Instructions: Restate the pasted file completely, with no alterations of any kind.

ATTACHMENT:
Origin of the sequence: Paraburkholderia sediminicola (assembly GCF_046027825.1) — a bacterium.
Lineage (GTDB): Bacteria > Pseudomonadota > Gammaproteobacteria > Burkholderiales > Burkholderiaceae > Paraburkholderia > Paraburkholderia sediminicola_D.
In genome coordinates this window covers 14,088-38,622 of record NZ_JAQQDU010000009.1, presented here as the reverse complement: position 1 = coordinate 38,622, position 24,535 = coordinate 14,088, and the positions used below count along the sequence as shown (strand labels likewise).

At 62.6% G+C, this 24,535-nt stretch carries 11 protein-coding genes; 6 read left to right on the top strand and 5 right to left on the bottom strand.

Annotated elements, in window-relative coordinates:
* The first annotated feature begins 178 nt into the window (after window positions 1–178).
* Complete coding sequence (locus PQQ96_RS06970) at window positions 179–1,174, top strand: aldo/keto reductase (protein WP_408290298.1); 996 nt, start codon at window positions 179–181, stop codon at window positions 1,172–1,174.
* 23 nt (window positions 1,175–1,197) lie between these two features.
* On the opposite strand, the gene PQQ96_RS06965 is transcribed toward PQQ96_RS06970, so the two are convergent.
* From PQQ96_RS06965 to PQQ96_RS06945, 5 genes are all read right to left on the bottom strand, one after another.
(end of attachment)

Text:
Origin of the sequence: Paraburkholderia sediminicola (assembly GCF_046027825.1) — a bacterium.
Lineage (GTDB): Bacteria > Pseudomonadota > Gammaproteobacteria > Burkholderiales > Burkholderiaceae > Paraburkholderia > Paraburkholderia sediminicola_D.
In genome coordinates this window covers 14,088-38,622 of record NZ_JAQQDU010000009.1, presented here as the reverse complement: position 1 = coordinate 38,622, position 24,535 = coordinate 14,088, and the positions used below count along the sequence as shown (strand labels likewise).

At 62.6% G+C, this 24,535-nt stretch carries 11 protein-coding genes; 6 read left to right on the top strand and 5 right to left on the bottom strand.

Annotated elements, in window-relative coordinates:
* The first annotated feature begins 178 nt into the window (after window positions 1–178).
* Complete coding sequence (locus PQQ96_RS06970) at window positions 179–1,174, top strand: aldo/keto reductase (protein WP_408290298.1); 996 nt, start codon at window positions 179–181, stop codon at window positions 1,172–1,174.
* 23 nt (window positions 1,175–1,197) lie between these two features.
* On the opposite strand, the gene PQQ96_RS06965 is transcribed toward PQQ96_RS06970, so the two are convergent.
* From PQQ96_RS06965 to PQQ96_RS06945, 5 genes are all read right to left on the bottom strand, one after another.